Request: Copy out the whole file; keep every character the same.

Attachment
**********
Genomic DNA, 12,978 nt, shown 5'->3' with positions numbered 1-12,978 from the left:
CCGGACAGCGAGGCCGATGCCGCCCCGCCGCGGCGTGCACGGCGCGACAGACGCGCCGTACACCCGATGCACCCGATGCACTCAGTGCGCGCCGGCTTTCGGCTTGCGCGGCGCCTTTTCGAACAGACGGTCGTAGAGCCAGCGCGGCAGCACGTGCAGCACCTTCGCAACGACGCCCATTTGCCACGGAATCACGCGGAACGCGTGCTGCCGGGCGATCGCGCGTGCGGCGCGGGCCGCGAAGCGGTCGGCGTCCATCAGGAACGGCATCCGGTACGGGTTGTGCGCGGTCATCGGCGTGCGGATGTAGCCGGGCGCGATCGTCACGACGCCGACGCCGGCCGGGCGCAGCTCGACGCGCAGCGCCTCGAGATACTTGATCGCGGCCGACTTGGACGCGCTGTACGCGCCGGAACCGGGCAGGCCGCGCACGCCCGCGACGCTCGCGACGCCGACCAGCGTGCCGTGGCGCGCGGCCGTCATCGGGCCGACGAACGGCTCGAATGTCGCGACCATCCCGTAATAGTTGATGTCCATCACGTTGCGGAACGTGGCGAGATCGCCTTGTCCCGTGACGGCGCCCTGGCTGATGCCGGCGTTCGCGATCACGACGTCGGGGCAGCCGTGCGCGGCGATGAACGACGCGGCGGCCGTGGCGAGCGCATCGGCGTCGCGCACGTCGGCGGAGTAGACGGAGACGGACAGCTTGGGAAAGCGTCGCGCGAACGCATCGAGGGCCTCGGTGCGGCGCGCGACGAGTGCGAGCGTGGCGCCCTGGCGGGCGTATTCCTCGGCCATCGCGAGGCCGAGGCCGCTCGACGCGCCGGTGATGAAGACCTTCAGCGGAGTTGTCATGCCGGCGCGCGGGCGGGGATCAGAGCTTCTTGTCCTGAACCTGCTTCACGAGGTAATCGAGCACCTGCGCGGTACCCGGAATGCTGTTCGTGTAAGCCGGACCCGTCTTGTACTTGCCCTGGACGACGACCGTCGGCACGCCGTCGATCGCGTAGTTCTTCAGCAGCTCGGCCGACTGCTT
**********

Genomic DNA, 12,978 nt, shown 5'->3' with positions numbered 1-12,978 from the left:
CCGGACAGCGAGGCCGATGCCGCCCCGCCGCGGCGTGCACGGCGCGACAGACGCGCCGTACACCCGATGCACCCGATGCACTCAGTGCGCGCCGGCTTTCGGCTTGCGCGGCGCCTTTTCGAACAGACGGTCGTAGAGCCAGCGCGGCAGCACGTGCAGCACCTTCGCAACGACGCCCATTTGCCACGGAATCACGCGGAACGCGTGCTGCCGGGCGATCGCGCGTGCGGCGCGGGCCGCGAAGCGGTCGGCGTCCATCAGGAACGGCATCCGGTACGGGTTGTGCGCGGTCATCGGCGTGCGGATGTAGCCGGGCGCGATCGTCACGACGCCGACGCCGGCCGGGCGCAGCTCGACGCGCAGCGCCTCGAGATACTTGATCGCGGCCGACTTGGACGCGCTGTACGCGCCGGAACCGGGCAGGCCGCGCACGCCCGCGACGCTCGCGACGCCGACCAGCGTGCCGTGGCGCGCGGCCGTCATCGGGCCGACGAACGGCTCGAATGTCGCGACCATCCCGTAATAGTTGATGTCCATCACGTTGCGGAACGTGGCGAGATCGCCTTGTCCCGTGACGGCGCCCTGGCTGATGCCGGCGTTCGCGATCACGACGTCGGGGCAGCCGTGCGCGGCGATGAACGACGCGGCGGCCGTGGCGAGCGCATCGGCGTCGCGCACGTCGGCGGAGTAGACGGAGACGGACAGCTTGGGAAAGCGTCGCGCGAACGCATCGAGGGCCTCGGTGCGGCGCGCGACGAGTGCGAGCGTGGCGCCCTGGCGGGCGTATTCCTCGGCCATCGCGAGGCCGAGGCCGCTCGACGCGCCGGTGATGAAGACCTTCAGCGGAGTTGTCATGCCGGCGCGCGGGCGGGGATCAGAGCTTCTTGTCCTGAACCTGCTTCACGAGGTAATCGAGCACCTGCGCGGTACCCGGAATGCTGTTCGTGTAAGCCGGACCCGTCTTGTACTTGCCCTGGACGACGACCGTCGGCACGCCGTCGATCGCGTAGTTCTTCAGCAGCTCGGCCGACTGCTT